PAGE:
Roy Levin joined Microsoft Corp. in August 2001 to found the Microsoft Research Silicon Valley lab.
From 1996 until he joined Microsoft, Levin was director of Compaqâ€™s Systems Research Center in Palo Alto, Calif. Previously, he was a senior researcher at the center from its founding in 1984, by Digital Equipment Corp.
During those years, he was a primary contributor and project leader for the Topaz programming environment and its microkernel operating system, the first to provide high-performance, lightweight process scheduling and interprocess communication on a multiprocessor workstation.
He also was project leader and a primary contributor to Vesta, a software configuration management system embodying novel technology and tools for source control, version management and building of large software systems.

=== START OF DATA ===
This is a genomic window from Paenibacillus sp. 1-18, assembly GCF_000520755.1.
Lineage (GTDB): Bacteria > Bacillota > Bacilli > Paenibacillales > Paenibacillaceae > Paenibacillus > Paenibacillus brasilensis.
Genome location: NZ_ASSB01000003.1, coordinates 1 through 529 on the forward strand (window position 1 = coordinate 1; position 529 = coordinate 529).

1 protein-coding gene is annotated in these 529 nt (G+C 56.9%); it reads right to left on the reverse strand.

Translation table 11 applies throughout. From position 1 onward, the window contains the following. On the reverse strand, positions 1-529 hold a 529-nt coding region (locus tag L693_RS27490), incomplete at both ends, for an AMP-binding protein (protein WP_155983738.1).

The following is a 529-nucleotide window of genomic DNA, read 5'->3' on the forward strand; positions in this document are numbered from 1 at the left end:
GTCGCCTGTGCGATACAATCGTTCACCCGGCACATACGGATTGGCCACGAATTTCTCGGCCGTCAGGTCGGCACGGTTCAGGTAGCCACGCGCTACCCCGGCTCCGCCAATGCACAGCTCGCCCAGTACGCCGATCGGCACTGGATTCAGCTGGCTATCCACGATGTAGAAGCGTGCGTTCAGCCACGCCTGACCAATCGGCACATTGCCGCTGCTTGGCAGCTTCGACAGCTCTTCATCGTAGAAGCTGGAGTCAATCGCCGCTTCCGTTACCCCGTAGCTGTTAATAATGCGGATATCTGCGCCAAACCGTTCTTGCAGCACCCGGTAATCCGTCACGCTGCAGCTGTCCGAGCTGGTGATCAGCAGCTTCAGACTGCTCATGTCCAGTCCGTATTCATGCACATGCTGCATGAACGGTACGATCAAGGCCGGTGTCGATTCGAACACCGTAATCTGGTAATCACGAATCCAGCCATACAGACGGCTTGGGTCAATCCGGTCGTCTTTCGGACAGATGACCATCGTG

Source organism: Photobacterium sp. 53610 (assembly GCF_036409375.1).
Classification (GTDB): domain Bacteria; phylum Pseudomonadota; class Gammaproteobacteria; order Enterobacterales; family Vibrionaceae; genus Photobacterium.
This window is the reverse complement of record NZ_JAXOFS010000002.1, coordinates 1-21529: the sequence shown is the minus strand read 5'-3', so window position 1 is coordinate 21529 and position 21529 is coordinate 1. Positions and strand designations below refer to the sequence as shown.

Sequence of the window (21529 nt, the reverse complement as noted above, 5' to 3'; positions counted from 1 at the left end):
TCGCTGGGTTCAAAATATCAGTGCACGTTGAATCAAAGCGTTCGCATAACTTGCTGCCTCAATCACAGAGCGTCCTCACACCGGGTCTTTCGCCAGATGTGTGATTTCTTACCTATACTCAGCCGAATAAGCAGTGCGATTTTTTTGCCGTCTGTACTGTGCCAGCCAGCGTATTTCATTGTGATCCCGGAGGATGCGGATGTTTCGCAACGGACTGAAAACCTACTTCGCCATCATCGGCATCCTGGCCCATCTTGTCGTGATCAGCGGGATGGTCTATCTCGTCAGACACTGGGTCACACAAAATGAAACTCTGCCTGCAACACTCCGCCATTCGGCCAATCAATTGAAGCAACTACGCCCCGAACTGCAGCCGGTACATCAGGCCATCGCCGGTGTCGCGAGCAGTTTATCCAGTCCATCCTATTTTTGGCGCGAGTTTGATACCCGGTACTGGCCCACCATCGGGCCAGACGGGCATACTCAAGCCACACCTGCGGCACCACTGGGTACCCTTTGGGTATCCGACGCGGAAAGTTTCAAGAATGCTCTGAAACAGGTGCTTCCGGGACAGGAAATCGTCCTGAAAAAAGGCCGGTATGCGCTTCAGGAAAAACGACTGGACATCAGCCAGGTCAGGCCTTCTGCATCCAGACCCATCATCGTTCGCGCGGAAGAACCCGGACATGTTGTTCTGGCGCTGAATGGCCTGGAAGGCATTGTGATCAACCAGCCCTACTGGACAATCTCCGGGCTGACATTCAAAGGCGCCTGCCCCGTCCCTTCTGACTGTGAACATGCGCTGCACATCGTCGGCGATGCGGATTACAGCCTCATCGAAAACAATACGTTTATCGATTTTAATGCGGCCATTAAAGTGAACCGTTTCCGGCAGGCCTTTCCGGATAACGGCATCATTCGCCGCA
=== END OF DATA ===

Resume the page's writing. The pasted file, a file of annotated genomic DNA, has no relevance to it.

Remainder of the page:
Before joining Digital, Levin was a principal scientist at Xeroxâ€™s Palo Alto Research Center. He was project co-leader and a principal developer of Cedar, an experimental programming environment for high-performance workstations.
Cedar set the standard (c. 1982) for integrated programming environments for algol-tradition languages, incorporating significant advances in language technology, file systems, network communication (RPC) and user interfaces. Levin also was a co-developer of Grapevine, a landmark electronic mail system.
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